My son is in upper elementary, and his school day looks amazingly like my school day back 30 years ago. A bit more computer work, more time spent testing and reading, and unfortunately less social studies (and possibly science, although I’m not sure elementary students ever got all that much). But they still have home classrooms, arts and phys. ed. classes a few times per week, lunch and recess. Despite all the hubbub of “Common Core Math”, his homework assignments are not completely different from what I was given.
As a lifelong educator, union member, and public school supporter, there is something encouraging about this incredible length of stability in our system. Yet as a person who embraces, studies, and works with technology, I am concerned with the future, and what it brings for public schools.
Teachers are constantly asked by administrators to demonstrate how they are “incorporating” modern technology into their teaching. Many of us will point to the students typing away on computer keyboards instead of hand-writing assignments, and teaching them to use simple applications. Yet the real technological disruption in education is perhaps still to come.
Within the past year, I have taught myself, at home and online, how to be an app programmer for iOS and Android. I paid for no schooling, and required no tools except a Mac laptop. I learned quickly and efficiently because I was self-motivated and studying something I loved.
Imagine if this type of self-guided study truly catches on with our children. Already, many kids are learning to program mods (modifications) for the popular Minecraft game, or creating and sharing games using block-based code on scratch.mit.edu. Companies such as IXL have complete home-testing programs in math and reading. Homeschool parents probably are more familiar with the vast online choices than I am.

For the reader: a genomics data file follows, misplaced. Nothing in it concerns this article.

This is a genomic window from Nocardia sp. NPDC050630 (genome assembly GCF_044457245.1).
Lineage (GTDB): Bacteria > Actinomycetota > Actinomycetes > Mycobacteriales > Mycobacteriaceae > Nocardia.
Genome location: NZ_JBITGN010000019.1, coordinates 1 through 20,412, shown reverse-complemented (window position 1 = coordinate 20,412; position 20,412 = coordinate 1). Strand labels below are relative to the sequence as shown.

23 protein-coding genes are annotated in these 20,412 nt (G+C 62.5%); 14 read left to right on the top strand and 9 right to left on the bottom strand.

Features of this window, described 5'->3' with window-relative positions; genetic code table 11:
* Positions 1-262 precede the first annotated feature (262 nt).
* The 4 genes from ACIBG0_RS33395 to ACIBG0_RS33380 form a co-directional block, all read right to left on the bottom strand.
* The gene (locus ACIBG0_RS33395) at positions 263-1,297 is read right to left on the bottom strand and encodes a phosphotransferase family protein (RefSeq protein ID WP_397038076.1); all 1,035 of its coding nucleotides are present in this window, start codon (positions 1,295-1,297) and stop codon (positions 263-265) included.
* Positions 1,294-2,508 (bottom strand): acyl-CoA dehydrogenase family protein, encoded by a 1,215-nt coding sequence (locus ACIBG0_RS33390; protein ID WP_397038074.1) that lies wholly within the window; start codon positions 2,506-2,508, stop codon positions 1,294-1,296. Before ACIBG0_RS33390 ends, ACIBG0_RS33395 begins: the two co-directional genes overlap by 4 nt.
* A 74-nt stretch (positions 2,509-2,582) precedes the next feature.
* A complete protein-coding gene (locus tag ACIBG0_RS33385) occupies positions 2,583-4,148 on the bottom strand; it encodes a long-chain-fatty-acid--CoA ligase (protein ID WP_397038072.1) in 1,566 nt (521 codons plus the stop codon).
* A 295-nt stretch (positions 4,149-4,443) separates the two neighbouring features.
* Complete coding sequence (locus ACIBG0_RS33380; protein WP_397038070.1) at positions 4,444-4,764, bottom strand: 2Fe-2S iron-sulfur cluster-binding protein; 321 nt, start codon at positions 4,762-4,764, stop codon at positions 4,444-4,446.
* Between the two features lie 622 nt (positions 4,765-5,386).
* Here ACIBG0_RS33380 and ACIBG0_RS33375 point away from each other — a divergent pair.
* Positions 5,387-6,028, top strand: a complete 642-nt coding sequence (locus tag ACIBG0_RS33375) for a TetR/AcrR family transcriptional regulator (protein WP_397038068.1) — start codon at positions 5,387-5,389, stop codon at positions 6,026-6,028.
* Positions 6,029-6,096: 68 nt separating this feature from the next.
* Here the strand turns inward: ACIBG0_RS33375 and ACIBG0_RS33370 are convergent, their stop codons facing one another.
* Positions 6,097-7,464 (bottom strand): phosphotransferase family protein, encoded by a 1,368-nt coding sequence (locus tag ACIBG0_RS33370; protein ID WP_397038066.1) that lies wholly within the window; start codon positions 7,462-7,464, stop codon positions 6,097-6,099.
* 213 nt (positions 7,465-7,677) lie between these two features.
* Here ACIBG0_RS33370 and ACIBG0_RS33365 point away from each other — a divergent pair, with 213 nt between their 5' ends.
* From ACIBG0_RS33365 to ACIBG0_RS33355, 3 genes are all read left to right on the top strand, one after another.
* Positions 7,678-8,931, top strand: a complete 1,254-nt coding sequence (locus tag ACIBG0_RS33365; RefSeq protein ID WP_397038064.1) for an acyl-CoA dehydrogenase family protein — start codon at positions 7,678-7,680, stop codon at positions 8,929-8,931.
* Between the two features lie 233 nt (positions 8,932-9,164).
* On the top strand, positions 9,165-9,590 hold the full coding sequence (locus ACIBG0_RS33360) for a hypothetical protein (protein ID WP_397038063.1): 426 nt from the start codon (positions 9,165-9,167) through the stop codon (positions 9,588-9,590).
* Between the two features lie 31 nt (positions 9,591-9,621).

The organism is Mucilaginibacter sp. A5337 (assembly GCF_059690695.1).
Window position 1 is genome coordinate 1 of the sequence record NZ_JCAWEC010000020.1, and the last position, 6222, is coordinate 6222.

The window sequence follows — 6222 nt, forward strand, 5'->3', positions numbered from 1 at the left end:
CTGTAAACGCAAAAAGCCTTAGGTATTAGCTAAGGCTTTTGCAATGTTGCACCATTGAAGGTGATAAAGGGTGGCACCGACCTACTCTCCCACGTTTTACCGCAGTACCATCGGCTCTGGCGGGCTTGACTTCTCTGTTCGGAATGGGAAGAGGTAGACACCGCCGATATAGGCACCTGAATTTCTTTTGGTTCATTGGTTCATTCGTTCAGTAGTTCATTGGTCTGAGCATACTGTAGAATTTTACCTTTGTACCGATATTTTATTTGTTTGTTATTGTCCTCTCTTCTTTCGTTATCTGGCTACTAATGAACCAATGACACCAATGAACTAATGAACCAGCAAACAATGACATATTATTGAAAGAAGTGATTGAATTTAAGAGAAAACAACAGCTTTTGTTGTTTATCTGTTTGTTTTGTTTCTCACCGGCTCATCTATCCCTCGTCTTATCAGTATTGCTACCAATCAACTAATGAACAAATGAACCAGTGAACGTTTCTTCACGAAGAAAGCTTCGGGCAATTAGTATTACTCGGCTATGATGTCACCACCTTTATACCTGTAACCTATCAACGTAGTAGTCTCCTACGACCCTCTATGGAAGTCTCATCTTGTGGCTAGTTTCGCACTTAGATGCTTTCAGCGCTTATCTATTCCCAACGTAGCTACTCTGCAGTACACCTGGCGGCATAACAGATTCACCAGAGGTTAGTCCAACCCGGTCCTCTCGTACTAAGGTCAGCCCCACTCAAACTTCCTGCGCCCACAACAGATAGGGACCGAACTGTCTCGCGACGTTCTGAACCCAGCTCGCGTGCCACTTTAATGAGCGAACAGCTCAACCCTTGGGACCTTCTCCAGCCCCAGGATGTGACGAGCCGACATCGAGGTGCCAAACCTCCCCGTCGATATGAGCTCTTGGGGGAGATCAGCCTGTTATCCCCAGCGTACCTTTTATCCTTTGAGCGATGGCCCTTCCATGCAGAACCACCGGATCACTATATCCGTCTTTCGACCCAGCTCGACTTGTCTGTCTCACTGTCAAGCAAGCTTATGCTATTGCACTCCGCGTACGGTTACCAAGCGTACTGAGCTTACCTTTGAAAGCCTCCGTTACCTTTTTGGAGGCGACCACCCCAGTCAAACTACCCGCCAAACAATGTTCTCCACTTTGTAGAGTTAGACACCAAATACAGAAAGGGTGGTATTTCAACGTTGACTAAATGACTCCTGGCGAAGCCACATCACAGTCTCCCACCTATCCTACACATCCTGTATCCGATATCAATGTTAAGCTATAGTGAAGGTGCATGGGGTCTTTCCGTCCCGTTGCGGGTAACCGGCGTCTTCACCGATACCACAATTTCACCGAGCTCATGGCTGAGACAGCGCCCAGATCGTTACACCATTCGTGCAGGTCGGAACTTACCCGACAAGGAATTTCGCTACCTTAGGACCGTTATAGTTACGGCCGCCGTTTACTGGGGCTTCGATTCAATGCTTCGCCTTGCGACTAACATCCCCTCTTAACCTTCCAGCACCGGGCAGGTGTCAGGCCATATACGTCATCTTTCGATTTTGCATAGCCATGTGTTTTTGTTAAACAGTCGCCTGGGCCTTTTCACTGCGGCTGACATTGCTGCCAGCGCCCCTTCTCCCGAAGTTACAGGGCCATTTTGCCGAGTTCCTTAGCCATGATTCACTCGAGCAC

Certainly, current apps and websites require a teacher or knowledgable parent to guide students in the learning process. But I have little doubt that the technology will continue to improve, to the point that digital assistance will serve most of the current mentor’s role. Would this mean the elimination of schools as we know them, and the teaching profession?
Obviously, not every subject matter lends itself equally to a digital medium. Physical education, art, music, social skills, will likely be among the last holdouts for human contact. I could see schools becoming more community-centers, where children and families gather to share and learn together, before returning to their homes to continue their studies online. I also think it likely that this transition will continue to erode universities, then high schools, with elementary schools being the last to be dismantled from their current structure.
I don’t want my teaching colleagues and future teachers to be out of work. I don’t want students to become automatons who can’t interact with other humans. But not wanting this to happen doesn’t mean it won’t happen. And fighting disruptive technology has proven nearly impossible in every other field. I believe 50 years from now, we will have fewer teachers, fewer schools, and more digital education. I think we should talk about how we get there without ruining teachers’ lives or trusting faulty software that isn’t ready to be as effective as those devoted teachers.
And I think, as educators, the time will come, sooner or later, when our old saying, “do what’s best for kids,” will point not at us, but at our machines.